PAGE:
Q My parents have recently moved to assisted living. My mother insists the following plates and two mugs pictured are worth something. I believe that my grandmother gave them to my father. She worked as a nurse on cruise ships before, during, and after the war. I believe these came from South Africa. Any idea if they are worth anything?
A Commemorative earthenware tableware is directly descended from the very expensive Chinese export porcelains — porcelains made in China specifically in the Western taste to appeal to Western markets. Beginning in the 17th century, very wealthy Europeans could acquire and even custom-order porcelain tableware from China.
By the early 19th century, potters in Britain had developed stoneware — an inexpensive, sturdy and easily mass-produced alternative. Stoneware offered a low-cost method for decorating and personalizing. Transfer printed stoneware involved engraving an image into a copper plate, printing the image onto tissue paper — basically a decal — and firing that image onto unglazed pottery blanks. Its immediate success led very early on to the development of commemorative plates.
Thus, middle-class travelers could purchase inexpensive mementos from their travels, middle-class merchants could customize promotional plates, calendars and tiles; by the mid-19th century consumers could even subscribe to annual series like Christmas plates. British companies Wedgwood and Royal Doulton were both hugely successful marketers of commemorative plates.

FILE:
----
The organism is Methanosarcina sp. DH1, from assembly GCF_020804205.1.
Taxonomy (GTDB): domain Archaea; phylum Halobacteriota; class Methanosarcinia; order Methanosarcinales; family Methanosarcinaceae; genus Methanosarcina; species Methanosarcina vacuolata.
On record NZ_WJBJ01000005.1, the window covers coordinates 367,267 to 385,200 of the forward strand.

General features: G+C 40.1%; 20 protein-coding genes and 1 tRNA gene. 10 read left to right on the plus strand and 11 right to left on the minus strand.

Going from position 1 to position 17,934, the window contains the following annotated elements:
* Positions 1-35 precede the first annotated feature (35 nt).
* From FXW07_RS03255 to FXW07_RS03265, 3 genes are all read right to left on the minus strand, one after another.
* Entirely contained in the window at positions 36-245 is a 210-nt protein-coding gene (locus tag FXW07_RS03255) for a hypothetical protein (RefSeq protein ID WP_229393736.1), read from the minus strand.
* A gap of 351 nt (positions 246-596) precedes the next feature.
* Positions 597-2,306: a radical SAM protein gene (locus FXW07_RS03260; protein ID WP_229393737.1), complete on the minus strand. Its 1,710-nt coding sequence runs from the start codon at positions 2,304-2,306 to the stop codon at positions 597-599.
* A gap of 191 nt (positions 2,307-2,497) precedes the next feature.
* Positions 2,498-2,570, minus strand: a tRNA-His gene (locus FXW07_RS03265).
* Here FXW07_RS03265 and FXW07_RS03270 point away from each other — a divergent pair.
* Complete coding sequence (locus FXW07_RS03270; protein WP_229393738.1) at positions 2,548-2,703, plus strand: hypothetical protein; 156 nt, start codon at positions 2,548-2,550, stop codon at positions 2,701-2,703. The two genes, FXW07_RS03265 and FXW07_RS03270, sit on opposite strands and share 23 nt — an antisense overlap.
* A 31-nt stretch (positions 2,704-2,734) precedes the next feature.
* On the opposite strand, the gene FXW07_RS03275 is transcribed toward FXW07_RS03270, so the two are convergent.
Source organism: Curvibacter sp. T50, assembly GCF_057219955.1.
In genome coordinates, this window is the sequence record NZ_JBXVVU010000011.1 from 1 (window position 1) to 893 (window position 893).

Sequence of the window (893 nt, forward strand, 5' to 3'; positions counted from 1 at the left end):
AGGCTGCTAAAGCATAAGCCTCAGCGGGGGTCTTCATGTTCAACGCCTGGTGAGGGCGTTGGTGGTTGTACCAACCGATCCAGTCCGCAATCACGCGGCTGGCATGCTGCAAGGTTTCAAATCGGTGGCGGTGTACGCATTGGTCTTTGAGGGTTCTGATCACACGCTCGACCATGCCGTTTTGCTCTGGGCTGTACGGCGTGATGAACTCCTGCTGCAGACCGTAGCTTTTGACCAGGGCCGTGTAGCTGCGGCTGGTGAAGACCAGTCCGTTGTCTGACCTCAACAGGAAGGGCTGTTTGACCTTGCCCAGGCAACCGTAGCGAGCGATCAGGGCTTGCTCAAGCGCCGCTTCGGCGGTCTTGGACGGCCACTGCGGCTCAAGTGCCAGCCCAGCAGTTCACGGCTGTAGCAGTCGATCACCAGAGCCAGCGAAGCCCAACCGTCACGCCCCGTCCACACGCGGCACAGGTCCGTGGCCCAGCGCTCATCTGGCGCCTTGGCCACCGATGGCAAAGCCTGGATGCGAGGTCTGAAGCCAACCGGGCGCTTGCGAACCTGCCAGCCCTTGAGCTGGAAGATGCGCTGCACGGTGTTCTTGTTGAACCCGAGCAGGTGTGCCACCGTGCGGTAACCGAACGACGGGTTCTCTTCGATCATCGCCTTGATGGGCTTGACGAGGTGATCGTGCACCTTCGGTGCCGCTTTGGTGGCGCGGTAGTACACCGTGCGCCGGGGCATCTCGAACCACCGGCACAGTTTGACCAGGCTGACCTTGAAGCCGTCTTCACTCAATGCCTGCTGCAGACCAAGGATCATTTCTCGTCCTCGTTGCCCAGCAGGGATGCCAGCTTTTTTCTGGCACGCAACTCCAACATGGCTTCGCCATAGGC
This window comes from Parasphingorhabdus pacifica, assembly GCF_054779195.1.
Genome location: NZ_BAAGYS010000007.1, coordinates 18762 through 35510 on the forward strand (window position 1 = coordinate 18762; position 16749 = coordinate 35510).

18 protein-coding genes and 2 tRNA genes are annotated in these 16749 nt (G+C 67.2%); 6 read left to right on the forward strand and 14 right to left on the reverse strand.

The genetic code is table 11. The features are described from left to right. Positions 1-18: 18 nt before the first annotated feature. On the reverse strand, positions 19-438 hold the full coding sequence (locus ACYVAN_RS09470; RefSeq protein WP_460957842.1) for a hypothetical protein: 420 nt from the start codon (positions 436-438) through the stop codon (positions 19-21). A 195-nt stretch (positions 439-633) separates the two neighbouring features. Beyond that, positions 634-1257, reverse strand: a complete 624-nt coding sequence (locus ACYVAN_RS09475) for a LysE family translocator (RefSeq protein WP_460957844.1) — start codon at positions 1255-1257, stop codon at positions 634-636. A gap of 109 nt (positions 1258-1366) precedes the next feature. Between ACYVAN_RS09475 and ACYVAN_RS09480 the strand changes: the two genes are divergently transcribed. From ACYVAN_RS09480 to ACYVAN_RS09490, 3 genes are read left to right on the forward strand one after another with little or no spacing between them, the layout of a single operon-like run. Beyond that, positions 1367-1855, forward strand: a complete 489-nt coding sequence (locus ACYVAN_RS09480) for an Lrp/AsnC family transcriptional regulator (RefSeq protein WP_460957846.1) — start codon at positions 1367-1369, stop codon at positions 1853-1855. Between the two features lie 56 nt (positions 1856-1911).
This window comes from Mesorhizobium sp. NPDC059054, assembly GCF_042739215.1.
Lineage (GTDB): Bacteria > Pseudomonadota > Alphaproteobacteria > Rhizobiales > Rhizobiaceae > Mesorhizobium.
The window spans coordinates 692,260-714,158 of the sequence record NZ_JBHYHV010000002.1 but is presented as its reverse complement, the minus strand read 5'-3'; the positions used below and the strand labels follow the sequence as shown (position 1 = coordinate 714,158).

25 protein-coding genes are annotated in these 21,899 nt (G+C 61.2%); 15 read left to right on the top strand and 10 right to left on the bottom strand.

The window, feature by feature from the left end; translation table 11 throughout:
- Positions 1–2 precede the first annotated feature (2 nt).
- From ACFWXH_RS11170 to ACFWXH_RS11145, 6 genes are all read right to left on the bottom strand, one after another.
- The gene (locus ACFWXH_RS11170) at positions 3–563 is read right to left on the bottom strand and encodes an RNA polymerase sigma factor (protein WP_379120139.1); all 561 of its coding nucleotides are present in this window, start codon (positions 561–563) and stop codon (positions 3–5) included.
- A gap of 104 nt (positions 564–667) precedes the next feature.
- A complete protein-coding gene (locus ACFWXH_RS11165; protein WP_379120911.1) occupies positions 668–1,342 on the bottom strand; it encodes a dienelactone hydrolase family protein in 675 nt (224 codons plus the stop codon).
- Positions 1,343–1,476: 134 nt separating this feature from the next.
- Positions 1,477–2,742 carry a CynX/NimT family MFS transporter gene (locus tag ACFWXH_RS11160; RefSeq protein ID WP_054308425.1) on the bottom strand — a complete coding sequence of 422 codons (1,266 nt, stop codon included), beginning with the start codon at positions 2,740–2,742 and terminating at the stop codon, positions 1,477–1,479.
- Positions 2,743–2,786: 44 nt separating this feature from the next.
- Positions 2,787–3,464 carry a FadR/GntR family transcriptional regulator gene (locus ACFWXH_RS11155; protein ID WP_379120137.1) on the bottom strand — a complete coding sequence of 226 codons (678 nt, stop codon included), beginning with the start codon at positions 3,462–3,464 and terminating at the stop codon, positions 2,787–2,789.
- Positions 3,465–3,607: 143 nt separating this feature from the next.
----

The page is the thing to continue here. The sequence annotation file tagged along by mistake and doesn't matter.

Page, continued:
From the image, you seem to have pieces from at least three different series by two British manufacturers. Your elephant plate was made by Royal Doulton. Royal Doulton introduced this 10-scene African series in 1936. Six of the ten were animals from South Africa’s Kruger National Park. We can date your plate to sometime after 1952 when Royal Doulton began issuing the plates with the wild animal border.
The other plates are by Wedgwood and feature animals from the Kruger Park series and South Africa’s Union Park series. Each of the designs on these plates is an engraving of an actual photograph; Hilda Chomondeley, wife of the nature reserve warden J. Stevenson Hamilton, designed the borders on these plates, depicting flora and fauna of South Africa. You have plates from the first and second editions. I can’t see images of the mugs well enough to identify them. Wedgwood stopped producing this line in the mid-1970s.
These plates are attractive and educational but not terrifically valuable. Most people who collected them used them decoratively, so the plates weren’t subject to the chips and breaks of everyday tableware. The entire collection of six plates and two mugs would likely sell in the $60 to $100 range.
I hope your parents enjoy the wording I found on a Johannesburg retailer’s publicity pamphlet:
A set or piece of Wedgwood Kruger National Park is a wonderful souvenir if you’re looking for refinement or a collector’s item. Wedgwood items are classy things to put on your mantel piece or in your display cabinet at home for everyone to admire!
Jane Alexiadis is a personal property appraiser. Send questions to firstname.lastname@example.org.
Published at Thu, 12 Jan 2017 18:00:29 +0000